Fierce competition and ever-rising costs mean the prevailing convenience model of price competition and promotion-obsession may be ending – so is the answer a fresh look at creating ‘destination stores’?
by Antony Begley
The concept of the ‘destination store’ is a not a new one in local retailing. It’s something that’s been vaguely talked about for many years, but it’s not a concept that has truly caught hold in Scotland. Most c-stores, if we’re being honest, have typically sold roughly the same ranges in stores that roughly resemble one another in most meaningful ways.
The painful reality is that the convenience sector has allowed itself to be drawn into a battle with the multiples and the discounters on terms that massively favour our larger scale retail cousins.
“One of the biggest failings of our sector in general has been to allow ourselves to get caught up in trying to compete with Asda and Lidl and Tesco on price,” says Dan Brown, Manager of Nisa Pinkie Farm Convenience in Musselburgh.
“There was only ever going to be one winner in that battle in the long term, and I think that’s what we’re discovering now as our costs continue to escalate across the board and our old model of targeting 20% GP is no longer sustainable. Sure, price is important, but it shouldn’t be what sits at the heart of our offer as local retailers.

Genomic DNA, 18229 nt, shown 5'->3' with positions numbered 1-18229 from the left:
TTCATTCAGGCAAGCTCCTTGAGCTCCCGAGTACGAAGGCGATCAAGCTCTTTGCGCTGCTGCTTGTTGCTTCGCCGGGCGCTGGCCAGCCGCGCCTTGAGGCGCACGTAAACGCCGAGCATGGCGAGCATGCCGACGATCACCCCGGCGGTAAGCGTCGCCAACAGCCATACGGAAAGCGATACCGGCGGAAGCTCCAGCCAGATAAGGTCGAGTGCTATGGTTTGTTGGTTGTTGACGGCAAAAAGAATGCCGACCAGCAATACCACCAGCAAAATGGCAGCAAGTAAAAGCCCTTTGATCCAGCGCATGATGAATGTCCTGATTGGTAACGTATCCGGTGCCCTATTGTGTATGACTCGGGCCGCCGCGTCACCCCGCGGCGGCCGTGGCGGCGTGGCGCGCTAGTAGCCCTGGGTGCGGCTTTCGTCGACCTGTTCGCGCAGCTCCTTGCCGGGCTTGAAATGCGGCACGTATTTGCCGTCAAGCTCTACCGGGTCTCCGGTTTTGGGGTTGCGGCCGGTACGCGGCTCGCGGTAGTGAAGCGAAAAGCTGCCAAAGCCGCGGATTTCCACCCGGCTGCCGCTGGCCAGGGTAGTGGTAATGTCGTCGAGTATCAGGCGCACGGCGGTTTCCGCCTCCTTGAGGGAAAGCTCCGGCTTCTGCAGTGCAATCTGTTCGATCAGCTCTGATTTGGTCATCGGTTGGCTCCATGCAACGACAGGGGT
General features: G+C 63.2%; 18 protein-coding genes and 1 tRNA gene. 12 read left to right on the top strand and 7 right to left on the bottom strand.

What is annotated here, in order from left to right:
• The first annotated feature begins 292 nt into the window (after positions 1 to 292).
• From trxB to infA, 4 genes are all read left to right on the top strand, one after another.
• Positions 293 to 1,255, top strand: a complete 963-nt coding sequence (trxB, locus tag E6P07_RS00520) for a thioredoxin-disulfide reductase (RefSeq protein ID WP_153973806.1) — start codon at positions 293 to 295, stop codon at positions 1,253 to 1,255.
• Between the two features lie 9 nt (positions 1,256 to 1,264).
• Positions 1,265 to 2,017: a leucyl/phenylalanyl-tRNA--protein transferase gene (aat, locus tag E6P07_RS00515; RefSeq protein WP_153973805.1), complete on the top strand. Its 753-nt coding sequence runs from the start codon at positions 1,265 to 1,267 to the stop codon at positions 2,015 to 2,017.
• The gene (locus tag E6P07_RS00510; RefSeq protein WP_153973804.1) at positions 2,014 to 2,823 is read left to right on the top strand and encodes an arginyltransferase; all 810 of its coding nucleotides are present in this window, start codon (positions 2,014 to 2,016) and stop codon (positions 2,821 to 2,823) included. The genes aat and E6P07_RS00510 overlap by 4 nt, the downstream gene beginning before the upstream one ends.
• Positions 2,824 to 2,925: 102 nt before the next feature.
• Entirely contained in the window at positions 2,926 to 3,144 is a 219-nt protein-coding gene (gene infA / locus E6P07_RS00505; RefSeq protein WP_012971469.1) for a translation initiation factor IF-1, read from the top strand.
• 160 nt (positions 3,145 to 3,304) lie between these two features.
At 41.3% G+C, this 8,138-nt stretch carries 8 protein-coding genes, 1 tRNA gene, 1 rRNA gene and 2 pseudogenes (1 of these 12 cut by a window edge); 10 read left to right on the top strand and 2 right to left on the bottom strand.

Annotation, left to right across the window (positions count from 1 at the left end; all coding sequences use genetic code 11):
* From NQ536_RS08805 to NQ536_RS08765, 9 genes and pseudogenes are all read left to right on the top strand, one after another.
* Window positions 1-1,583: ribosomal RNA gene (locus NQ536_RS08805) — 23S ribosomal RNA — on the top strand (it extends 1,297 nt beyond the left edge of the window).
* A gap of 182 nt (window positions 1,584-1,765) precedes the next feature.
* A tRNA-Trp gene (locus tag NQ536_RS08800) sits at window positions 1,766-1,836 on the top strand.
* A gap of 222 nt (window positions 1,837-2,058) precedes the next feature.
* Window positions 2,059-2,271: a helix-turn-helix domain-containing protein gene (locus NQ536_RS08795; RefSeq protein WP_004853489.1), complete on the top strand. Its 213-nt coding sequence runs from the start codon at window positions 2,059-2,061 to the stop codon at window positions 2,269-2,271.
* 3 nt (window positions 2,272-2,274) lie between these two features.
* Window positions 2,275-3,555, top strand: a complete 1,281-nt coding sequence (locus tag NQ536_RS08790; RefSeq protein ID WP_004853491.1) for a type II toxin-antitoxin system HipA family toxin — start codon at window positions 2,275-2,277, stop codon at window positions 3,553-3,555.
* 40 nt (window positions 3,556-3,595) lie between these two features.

“What we need to offer our customers are great reasons to come here rather than go to a supermarket or any other competitor. We need products and services where the quality and experience are what matter most, not the price.”
There is little doubt that Dan’s view is one that is shared by an increasing number of retailers. The evidence of a recent spate of newbuild stores and major refits suggests the way forward for local retailers in Scotland will see the sector attempt to shift the shopper’s focus away from price.
“Focusing almost exclusively on price has ended up being a race to the bottom,” agrees Abdul Majid of Nisa Bellshill. “We’re all competing with each other to see who can be the cheapest and the consequence of that is a massive erosion of margins. With costs going through the roof, it’s only now that the industry is starting to accept that we need to rebuild our margins if we want to have a long-term sustainable future. And to achieve that, we have to do things differently.”
In other words, it’s time for a fresh look at the concept of the destination store.